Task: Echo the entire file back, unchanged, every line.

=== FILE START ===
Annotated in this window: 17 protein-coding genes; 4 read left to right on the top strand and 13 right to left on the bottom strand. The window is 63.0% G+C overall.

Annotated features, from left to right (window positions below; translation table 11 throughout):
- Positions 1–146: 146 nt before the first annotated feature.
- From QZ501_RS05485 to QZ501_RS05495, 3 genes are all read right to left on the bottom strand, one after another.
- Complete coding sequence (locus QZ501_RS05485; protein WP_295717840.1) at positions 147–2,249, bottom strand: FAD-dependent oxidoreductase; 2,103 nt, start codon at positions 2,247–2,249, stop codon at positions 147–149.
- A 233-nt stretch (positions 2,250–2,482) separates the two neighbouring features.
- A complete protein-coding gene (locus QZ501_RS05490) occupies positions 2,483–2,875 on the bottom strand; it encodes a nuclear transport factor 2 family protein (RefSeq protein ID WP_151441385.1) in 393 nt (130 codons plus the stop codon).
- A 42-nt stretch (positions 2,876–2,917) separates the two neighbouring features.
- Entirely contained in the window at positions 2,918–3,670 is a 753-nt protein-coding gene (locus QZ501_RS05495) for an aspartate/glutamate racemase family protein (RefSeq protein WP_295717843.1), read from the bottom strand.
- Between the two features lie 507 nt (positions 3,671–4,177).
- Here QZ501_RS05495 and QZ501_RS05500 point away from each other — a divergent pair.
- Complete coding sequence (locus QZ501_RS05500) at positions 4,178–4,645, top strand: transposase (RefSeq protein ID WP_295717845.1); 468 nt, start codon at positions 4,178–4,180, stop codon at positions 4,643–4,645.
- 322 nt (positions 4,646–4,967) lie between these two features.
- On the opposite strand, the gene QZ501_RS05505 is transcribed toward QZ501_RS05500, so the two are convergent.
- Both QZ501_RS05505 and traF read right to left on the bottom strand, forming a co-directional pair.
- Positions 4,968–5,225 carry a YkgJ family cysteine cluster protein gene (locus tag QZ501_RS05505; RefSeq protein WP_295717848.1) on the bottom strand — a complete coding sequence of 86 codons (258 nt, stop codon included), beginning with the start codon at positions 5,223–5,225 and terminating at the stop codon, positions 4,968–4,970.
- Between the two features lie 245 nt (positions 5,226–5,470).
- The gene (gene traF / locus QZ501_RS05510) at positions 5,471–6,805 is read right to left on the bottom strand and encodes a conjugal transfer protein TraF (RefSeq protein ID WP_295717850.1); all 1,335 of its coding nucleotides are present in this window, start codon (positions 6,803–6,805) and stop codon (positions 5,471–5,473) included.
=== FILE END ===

Annotated in this window: 17 protein-coding genes; 4 read left to right on the top strand and 13 right to left on the bottom strand. The window is 63.0% G+C overall.

Annotated features, from left to right (window positions below; translation table 11 throughout):
- Positions 1–146: 146 nt before the first annotated feature.
- From QZ501_RS05485 to QZ501_RS05495, 3 genes are all read right to left on the bottom strand, one after another.
- Complete coding sequence (locus QZ501_RS05485; protein WP_295717840.1) at positions 147–2,249, bottom strand: FAD-dependent oxidoreductase; 2,103 nt, start codon at positions 2,247–2,249, stop codon at positions 147–149.
- A 233-nt stretch (positions 2,250–2,482) separates the two neighbouring features.
- A complete protein-coding gene (locus QZ501_RS05490) occupies positions 2,483–2,875 on the bottom strand; it encodes a nuclear transport factor 2 family protein (RefSeq protein ID WP_151441385.1) in 393 nt (130 codons plus the stop codon).
- A 42-nt stretch (positions 2,876–2,917) separates the two neighbouring features.
- Entirely contained in the window at positions 2,918–3,670 is a 753-nt protein-coding gene (locus QZ501_RS05495) for an aspartate/glutamate racemase family protein (RefSeq protein WP_295717843.1), read from the bottom strand.
- Between the two features lie 507 nt (positions 3,671–4,177).
- Here QZ501_RS05495 and QZ501_RS05500 point away from each other — a divergent pair.
- Complete coding sequence (locus QZ501_RS05500) at positions 4,178–4,645, top strand: transposase (RefSeq protein ID WP_295717845.1); 468 nt, start codon at positions 4,178–4,180, stop codon at positions 4,643–4,645.
- 322 nt (positions 4,646–4,967) lie between these two features.
- On the opposite strand, the gene QZ501_RS05505 is transcribed toward QZ501_RS05500, so the two are convergent.
- Both QZ501_RS05505 and traF read right to left on the bottom strand, forming a co-directional pair.
- Positions 4,968–5,225 carry a YkgJ family cysteine cluster protein gene (locus tag QZ501_RS05505; RefSeq protein WP_295717848.1) on the bottom strand — a complete coding sequence of 86 codons (258 nt, stop codon included), beginning with the start codon at positions 5,223–5,225 and terminating at the stop codon, positions 4,968–4,970.
- Between the two features lie 245 nt (positions 5,226–5,470).
- The gene (gene traF / locus QZ501_RS05510) at positions 5,471–6,805 is read right to left on the bottom strand and encodes a conjugal transfer protein TraF (RefSeq protein ID WP_295717850.1); all 1,335 of its coding nucleotides are present in this window, start codon (positions 6,803–6,805) and stop codon (positions 5,471–5,473) included.